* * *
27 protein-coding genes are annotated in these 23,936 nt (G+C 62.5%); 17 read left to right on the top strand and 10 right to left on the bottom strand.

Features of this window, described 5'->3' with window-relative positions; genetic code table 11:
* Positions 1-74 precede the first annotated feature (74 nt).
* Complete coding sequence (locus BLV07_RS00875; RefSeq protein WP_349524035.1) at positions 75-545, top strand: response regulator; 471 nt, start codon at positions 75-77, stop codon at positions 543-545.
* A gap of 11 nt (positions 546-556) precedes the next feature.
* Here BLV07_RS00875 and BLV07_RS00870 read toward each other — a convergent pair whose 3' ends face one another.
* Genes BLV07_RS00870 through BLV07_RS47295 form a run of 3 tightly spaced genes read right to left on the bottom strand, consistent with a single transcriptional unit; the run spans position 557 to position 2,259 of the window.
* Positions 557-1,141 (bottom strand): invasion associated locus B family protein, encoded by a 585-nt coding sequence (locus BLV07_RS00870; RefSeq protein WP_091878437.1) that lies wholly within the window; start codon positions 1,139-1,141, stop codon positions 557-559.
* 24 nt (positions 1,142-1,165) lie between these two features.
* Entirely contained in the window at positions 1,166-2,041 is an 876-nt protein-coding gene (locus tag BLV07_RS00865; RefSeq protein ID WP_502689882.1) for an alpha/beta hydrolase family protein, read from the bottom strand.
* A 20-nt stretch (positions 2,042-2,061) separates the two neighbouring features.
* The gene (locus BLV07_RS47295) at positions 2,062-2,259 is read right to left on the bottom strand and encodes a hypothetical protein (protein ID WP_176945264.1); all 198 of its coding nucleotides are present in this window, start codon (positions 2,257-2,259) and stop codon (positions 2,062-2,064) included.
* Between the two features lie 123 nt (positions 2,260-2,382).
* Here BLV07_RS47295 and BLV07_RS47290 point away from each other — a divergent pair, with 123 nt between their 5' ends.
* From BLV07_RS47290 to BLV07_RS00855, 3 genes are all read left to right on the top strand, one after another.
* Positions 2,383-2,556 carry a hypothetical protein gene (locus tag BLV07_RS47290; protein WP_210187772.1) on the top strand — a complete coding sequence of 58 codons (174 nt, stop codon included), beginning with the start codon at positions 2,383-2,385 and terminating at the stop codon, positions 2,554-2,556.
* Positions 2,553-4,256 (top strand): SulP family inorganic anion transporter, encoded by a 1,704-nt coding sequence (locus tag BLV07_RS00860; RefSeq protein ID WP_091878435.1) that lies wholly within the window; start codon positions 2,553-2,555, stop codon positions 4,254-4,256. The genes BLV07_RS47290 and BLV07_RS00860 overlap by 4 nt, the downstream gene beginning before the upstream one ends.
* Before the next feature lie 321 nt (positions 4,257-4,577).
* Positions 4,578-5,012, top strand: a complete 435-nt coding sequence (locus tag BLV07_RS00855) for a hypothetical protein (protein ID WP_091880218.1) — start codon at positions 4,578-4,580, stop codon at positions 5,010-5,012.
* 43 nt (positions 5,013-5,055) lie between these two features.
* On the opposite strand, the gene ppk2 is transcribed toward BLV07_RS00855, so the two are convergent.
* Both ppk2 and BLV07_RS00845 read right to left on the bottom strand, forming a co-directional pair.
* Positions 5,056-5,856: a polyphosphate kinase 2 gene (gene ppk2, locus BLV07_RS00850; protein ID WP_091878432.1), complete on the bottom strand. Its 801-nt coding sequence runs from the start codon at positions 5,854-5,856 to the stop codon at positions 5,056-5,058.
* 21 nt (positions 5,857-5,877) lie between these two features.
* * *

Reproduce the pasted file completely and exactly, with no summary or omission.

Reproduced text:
27 protein-coding genes are annotated in these 23,936 nt (G+C 62.5%); 17 read left to right on the top strand and 10 right to left on the bottom strand.

Features of this window, described 5'->3' with window-relative positions; genetic code table 11:
* Positions 1-74 precede the first annotated feature (74 nt).
* Complete coding sequence (locus BLV07_RS00875; RefSeq protein WP_349524035.1) at positions 75-545, top strand: response regulator; 471 nt, start codon at positions 75-77, stop codon at positions 543-545.
* A gap of 11 nt (positions 546-556) precedes the next feature.
* Here BLV07_RS00875 and BLV07_RS00870 read toward each other — a convergent pair whose 3' ends face one another.
* Genes BLV07_RS00870 through BLV07_RS47295 form a run of 3 tightly spaced genes read right to left on the bottom strand, consistent with a single transcriptional unit; the run spans position 557 to position 2,259 of the window.
* Positions 557-1,141 (bottom strand): invasion associated locus B family protein, encoded by a 585-nt coding sequence (locus BLV07_RS00870; RefSeq protein WP_091878437.1) that lies wholly within the window; start codon positions 1,139-1,141, stop codon positions 557-559.
* 24 nt (positions 1,142-1,165) lie between these two features.
* Entirely contained in the window at positions 1,166-2,041 is an 876-nt protein-coding gene (locus tag BLV07_RS00865; RefSeq protein ID WP_502689882.1) for an alpha/beta hydrolase family protein, read from the bottom strand.
* A 20-nt stretch (positions 2,042-2,061) separates the two neighbouring features.
* The gene (locus BLV07_RS47295) at positions 2,062-2,259 is read right to left on the bottom strand and encodes a hypothetical protein (protein ID WP_176945264.1); all 198 of its coding nucleotides are present in this window, start codon (positions 2,257-2,259) and stop codon (positions 2,062-2,064) included.
* Between the two features lie 123 nt (positions 2,260-2,382).
* Here BLV07_RS47295 and BLV07_RS47290 point away from each other — a divergent pair, with 123 nt between their 5' ends.
* From BLV07_RS47290 to BLV07_RS00855, 3 genes are all read left to right on the top strand, one after another.
* Positions 2,383-2,556 carry a hypothetical protein gene (locus tag BLV07_RS47290; protein WP_210187772.1) on the top strand — a complete coding sequence of 58 codons (174 nt, stop codon included), beginning with the start codon at positions 2,383-2,385 and terminating at the stop codon, positions 2,554-2,556.
* Positions 2,553-4,256 (top strand): SulP family inorganic anion transporter, encoded by a 1,704-nt coding sequence (locus tag BLV07_RS00860; RefSeq protein ID WP_091878435.1) that lies wholly within the window; start codon positions 2,553-2,555, stop codon positions 4,254-4,256. The genes BLV07_RS47290 and BLV07_RS00860 overlap by 4 nt, the downstream gene beginning before the upstream one ends.
* Before the next feature lie 321 nt (positions 4,257-4,577).
* Positions 4,578-5,012, top strand: a complete 435-nt coding sequence (locus tag BLV07_RS00855) for a hypothetical protein (protein ID WP_091880218.1) — start codon at positions 4,578-4,580, stop codon at positions 5,010-5,012.
* 43 nt (positions 5,013-5,055) lie between these two features.
* On the opposite strand, the gene ppk2 is transcribed toward BLV07_RS00855, so the two are convergent.
* Both ppk2 and BLV07_RS00845 read right to left on the bottom strand, forming a co-directional pair.
* Positions 5,056-5,856: a polyphosphate kinase 2 gene (gene ppk2, locus BLV07_RS00850; protein ID WP_091878432.1), complete on the bottom strand. Its 801-nt coding sequence runs from the start codon at positions 5,854-5,856 to the stop codon at positions 5,056-5,058.
* 21 nt (positions 5,857-5,877) lie between these two features.